In April 2020, the Supreme Court issued its opinion in County of Maui v. Hawaii Wildlife Fund et al., 140 S. Ct. 1462 (2000), vacating the Ninth Circuit’s decision.  The appeals court had affirmed a district court’s finding of Clean Water Act (“CWA”) liability for the County’s alleged failure to obtain a discharge permit for subsurface releases of pollutants into groundwater that conveys pollutants to navigable waters.  In vacating the judgment below, the Supreme Court rejected the Ninth Circuit’s “fairly traceable” test and set forth a new standard for determining when a source needs an NPDES permit:  “the statute requires a permit when there is a direct discharge from a point source into navigable waters or when there is the functional equivalent of a direct discharge.”  Id. at 1468 (emphasis added).  In other words, “an addition falls within the statutory requirement that it be ‘from any point source’ when a point source directly deposits pollutants into navigable waters, or when the discharge reaches the same result through roughly similar means.”  Id. at 1476 (emphasis added).
Continue Reading Groups Seeking to Expand Reach of Clean Water Act

On October 30, 2020, EPA published in the Federal Register a proposed rule to revise its 2016 Cross-State Air Pollution Rule Update (the CSAPR Update) to further reduce interstate air pollution from 12 upwind states. EPA is proposing this revision pursuant to its authority under the Clean Air Act’s “Good Neighbor” provision (section 110(a)(2)(D)(i)(l)), which requires upwind states to prevent sources located within their borders from contributing significantly to nonattainment or interfering with maintenance, of the national ambient air quality standards (NAAQS) in downwind states.

Continue Reading EPA Issues Proposed Revisions to CSAPR Update

Regardless of whether Kisor changed principles of deference under Auer, lower courts appear less inclined to find ambiguity in agency regulations after the Kisor decision; and when they do, “unfair surprise” continues to be the most common factor weighing against deference to an agency’s interpretation.
Continue Reading Lower Courts Grappling with Deference Principles Following Kisor

On Sunday, April 12, Virginia Governor Ralph Northam signed into law the Virginia Clean Economy Act and the Clean Energy and Community Flood Preparedness Act. These two new laws will require Virginia to transition to 100 percent carbon-free energy by 2050 and join the Regional Greenhouse Gas Initiative (RGGI).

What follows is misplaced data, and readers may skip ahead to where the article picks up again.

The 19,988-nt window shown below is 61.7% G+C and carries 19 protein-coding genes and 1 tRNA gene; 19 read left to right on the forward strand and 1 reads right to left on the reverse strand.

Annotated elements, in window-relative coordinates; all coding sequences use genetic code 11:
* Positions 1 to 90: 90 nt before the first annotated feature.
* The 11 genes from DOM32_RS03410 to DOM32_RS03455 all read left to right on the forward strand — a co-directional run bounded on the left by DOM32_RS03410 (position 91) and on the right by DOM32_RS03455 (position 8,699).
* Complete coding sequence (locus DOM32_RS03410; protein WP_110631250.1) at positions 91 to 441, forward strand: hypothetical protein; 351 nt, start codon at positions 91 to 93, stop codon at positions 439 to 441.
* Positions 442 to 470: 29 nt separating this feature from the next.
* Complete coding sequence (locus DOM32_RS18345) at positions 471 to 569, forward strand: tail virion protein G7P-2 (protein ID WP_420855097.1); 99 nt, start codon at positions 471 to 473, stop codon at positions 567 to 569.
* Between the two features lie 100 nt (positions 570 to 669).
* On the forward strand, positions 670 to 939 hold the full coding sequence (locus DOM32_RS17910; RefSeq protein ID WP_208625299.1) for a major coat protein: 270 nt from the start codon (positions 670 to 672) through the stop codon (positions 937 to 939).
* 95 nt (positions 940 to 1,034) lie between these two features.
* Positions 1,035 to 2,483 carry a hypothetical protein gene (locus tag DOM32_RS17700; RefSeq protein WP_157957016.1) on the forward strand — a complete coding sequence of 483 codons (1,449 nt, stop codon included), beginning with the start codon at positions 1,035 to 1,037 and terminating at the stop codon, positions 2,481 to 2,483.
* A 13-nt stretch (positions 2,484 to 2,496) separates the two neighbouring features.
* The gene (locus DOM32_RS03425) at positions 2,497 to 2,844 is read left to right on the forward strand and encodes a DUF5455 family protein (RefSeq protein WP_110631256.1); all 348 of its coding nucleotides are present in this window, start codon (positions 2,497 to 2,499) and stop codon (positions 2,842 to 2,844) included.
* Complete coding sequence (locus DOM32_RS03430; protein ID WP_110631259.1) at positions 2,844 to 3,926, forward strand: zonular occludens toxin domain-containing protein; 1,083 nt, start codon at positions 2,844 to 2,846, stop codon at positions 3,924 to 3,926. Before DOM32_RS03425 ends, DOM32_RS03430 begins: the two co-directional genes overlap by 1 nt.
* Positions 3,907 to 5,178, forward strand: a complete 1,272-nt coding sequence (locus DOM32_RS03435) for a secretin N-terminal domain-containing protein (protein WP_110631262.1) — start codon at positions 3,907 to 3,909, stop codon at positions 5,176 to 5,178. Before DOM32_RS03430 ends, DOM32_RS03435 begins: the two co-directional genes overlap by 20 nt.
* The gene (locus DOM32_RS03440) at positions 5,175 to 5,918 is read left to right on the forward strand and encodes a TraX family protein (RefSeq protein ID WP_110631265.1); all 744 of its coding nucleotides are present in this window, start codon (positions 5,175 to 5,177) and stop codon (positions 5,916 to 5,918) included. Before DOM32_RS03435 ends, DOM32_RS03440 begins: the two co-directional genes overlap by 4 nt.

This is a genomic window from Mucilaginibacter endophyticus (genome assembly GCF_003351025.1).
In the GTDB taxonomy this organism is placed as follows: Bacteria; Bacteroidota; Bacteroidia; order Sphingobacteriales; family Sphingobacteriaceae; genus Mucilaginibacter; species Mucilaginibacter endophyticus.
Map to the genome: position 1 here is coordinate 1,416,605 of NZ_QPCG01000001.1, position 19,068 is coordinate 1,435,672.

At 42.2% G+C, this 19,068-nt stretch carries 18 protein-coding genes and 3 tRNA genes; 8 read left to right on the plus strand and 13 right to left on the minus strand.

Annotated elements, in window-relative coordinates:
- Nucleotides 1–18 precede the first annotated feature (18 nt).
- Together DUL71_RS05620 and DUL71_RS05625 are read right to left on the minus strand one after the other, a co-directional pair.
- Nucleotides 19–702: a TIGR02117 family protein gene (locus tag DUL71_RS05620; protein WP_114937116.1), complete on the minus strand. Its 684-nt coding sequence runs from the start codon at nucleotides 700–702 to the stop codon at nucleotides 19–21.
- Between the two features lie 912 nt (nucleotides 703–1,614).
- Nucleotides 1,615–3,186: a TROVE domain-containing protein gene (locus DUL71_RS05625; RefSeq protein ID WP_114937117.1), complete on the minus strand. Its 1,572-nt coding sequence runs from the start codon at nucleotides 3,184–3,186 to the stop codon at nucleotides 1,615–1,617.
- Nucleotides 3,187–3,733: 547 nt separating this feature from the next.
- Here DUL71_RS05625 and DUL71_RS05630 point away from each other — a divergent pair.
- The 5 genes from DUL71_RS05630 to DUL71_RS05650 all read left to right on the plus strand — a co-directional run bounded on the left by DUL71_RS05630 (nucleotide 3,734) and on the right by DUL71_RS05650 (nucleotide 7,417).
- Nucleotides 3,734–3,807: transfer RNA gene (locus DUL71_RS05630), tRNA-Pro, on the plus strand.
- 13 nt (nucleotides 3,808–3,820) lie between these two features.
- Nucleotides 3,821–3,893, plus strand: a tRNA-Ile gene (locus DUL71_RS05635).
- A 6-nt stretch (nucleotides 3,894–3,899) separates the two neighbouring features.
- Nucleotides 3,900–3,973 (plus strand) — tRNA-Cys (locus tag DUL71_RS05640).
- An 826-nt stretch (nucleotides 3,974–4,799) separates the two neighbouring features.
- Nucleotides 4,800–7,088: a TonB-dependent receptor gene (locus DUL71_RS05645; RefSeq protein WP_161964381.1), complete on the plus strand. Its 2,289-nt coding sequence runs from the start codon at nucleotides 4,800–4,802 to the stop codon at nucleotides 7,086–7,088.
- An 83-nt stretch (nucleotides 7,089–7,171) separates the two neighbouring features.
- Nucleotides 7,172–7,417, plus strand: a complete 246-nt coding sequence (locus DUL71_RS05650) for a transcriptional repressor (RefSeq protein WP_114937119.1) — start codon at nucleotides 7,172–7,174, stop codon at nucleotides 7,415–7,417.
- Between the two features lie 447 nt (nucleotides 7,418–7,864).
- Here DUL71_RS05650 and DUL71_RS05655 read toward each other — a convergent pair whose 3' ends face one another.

Continue Reading Virginia Enacts Aggressive Clean Energy Laws

Energy industry: is your insurance sufficient to handle a major cyber event? Larry Bracken, Mike Levine and I, Andrea DeField, address this question and more in our recent article for Electric Light & Power, found here.  In the article, we identify three major gaps in cyber insurance that we routinely see when analyzing coverage

The Eleventh Circuit appears to be poised to be one of the first, if not the first, appellate courts in the country to address the impact of the Supreme Court’s decision in Kisor v. Wilkie, which addresses how courts should evaluate an agency’s interpretation of its own regulations.
Continue Reading Eleventh Circuit Potentially Poised to Address Impact of Kisor

In the wake of the April 19 ruling by Judge Morris of the US District Court of the District of Montana that required the DOI to conduct an environment review on its decision to lift the coal leasing moratorium, the parties disagree on the necessary remedy and the next steps. Instead of immediately reinstating the moratorium, Judge Morris ordered additional briefing on the remedy, setting a July 22 deadline. The parties submitted dueling briefs; while DOI is requesting additional time to finalize its environmental review for its decision to lift the moratorium, environmental groups and states are requesting that the court vacate the Secretarial Order that lifted the moratorium altogether.
Continue Reading DOI & Opponents Disagree on Remedy in Coal Leasing Moratorium Case

In response to a court order, the Bureau of Land Management released a draft environmental assessment evaluating the potential environmental impacts of lifting the federal coal leasing moratorium. The publication opens a 15-day comment period that ends on June 6, 2019. The assessment focuses on the environmental impacts resulting from the three non-exempt leases issued as a result of the Zinke Order and the eight pending leases that would be produced about two years later if the moratorium remained in effect.
Continue Reading BLM Releases Draft Environmental Assessment for Lifting Coal Leasing Moratorium